Here's the C source to TEA.c and TEAV.c

Simple DBase SQL

The current version is 2.03.It has a number of improvements over 2.0, including bug fixes. The major improvements concern reading DBT (DBase memo files) & FPT (Foxpro 2) files. While much of DBase's database has remained the same the memo file format has changed. You can specify which kind of DBase memo file to read. Sadly there is no easy way to determine programmatically which is which so you may have to do some experimenting using the three existing handlers - DBASE III+, DBASE IV, and FOXPRO 2.

This was written out of frustration with Lotus Approach which bombed on every effort to get it to use an ODBC database. In the end this class actually cut out the requirement for Windows and allowed the database to be kept in MySQL on a Linux machine,  accessed by Approach and by the Java software running on Linux.

SELECT, UPDATE, and INSERT supported. No joins, expressions or field to field comparisons yet. WHERE clause supports AND and OR and NOT, but not parenthesis. It's a start towards a real JDBC driver. It uses JavaCC the Java compiler compiler to parse the SQL. I had to write this when the latest MS ODBC driver decided that an UPDATE statement wasn't an update and "Blowed up real good."

Much of this API is similar to the JDBC API, making it feel more familiar to JDBC programmers. However, this is not a JDBC implementation. One major reason for writing this is simply that most products using DBase are brain dead and don't have any form of SQL access from Java or outside world programs. Some of us need to read a DBase table, at least to copy it to a real, functioning database.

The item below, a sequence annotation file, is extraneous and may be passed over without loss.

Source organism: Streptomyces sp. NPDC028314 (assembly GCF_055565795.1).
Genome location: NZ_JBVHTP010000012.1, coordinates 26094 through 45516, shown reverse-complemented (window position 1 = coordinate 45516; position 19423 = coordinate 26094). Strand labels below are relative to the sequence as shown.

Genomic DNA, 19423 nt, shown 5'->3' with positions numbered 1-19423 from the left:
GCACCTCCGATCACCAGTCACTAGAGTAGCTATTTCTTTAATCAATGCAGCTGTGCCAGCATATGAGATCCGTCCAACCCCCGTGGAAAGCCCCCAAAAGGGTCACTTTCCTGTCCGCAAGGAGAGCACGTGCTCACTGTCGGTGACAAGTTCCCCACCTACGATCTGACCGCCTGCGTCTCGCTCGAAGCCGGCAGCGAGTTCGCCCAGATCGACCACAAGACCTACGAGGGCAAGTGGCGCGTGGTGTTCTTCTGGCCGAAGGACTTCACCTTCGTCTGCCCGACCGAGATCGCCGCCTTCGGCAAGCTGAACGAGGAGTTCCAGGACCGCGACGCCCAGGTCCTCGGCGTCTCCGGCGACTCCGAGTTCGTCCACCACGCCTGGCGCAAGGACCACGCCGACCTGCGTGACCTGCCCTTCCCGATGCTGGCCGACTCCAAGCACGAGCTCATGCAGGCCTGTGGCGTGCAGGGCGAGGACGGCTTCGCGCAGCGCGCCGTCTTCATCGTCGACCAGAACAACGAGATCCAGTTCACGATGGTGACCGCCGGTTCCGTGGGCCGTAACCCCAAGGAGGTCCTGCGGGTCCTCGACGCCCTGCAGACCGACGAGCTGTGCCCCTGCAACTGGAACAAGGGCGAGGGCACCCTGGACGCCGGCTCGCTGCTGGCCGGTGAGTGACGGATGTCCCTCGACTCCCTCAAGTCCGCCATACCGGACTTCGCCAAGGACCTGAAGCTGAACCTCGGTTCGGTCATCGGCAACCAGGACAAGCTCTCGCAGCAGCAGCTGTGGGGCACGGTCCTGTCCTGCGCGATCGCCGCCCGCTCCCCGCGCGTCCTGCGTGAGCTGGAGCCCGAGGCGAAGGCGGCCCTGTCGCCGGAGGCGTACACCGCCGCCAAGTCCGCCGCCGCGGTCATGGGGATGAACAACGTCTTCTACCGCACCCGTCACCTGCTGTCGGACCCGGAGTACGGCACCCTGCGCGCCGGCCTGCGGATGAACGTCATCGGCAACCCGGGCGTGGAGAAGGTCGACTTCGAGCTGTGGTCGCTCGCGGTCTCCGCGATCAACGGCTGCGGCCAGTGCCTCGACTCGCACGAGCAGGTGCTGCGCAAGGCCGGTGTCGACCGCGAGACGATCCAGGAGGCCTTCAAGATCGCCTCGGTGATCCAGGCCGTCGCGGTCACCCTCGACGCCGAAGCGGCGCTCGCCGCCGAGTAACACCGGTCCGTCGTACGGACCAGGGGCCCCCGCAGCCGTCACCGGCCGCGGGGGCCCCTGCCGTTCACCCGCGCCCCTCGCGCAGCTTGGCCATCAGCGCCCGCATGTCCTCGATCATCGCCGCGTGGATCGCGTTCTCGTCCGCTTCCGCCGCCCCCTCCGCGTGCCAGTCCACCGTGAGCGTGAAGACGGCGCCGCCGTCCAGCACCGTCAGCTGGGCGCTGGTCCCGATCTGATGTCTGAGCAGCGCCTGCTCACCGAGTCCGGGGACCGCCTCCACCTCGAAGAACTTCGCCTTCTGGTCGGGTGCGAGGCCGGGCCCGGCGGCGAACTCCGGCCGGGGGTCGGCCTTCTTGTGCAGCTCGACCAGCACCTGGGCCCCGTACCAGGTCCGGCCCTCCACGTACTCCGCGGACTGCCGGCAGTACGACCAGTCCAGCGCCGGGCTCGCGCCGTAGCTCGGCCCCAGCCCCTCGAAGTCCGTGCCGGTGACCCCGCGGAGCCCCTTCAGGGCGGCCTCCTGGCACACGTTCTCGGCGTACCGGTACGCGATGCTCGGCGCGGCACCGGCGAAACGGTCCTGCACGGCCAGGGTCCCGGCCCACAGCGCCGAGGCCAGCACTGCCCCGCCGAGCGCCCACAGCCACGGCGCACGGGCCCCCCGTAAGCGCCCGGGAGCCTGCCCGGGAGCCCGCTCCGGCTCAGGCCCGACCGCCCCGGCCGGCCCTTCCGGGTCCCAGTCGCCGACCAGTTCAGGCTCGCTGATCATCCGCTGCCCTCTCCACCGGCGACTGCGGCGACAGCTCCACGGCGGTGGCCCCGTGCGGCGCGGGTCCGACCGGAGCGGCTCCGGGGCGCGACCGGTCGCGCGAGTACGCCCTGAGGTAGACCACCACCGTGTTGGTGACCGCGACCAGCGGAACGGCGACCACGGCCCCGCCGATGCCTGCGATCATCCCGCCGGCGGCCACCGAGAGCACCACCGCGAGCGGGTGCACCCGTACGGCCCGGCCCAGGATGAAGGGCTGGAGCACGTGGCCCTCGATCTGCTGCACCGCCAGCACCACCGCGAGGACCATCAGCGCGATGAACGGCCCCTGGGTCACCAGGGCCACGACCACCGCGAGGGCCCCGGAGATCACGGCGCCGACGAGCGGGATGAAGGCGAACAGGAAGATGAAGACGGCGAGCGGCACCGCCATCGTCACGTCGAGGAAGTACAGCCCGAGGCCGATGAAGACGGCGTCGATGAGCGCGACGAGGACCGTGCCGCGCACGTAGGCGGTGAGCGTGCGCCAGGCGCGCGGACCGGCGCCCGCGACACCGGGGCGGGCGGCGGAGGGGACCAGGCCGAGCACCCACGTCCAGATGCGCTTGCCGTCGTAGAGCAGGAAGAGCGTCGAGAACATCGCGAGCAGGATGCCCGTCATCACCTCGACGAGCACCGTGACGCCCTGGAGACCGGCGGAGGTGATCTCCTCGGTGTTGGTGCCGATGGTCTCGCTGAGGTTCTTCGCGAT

Minor problem: The implementation cares not a fig for the index files and doesn't update them. This can cause problems in a DBase application when it believes the index file is correct and won't see added records. There is a method to kill associated index files so that the application might be force to recreate them If someone knows the structure of these files please let me know.

If your table names aren't accepted try placing them in quotation marks like this:

select * from '1234'

Table names that do not form proper SQL identifiers will have to be literals. A name like a1234 doesn't have to be a literal. SQL implementations can control their table names and so work well with the identifier syntax. However files may have names not acceptable to the parser - so use literals.

More information can be found about DBase formats at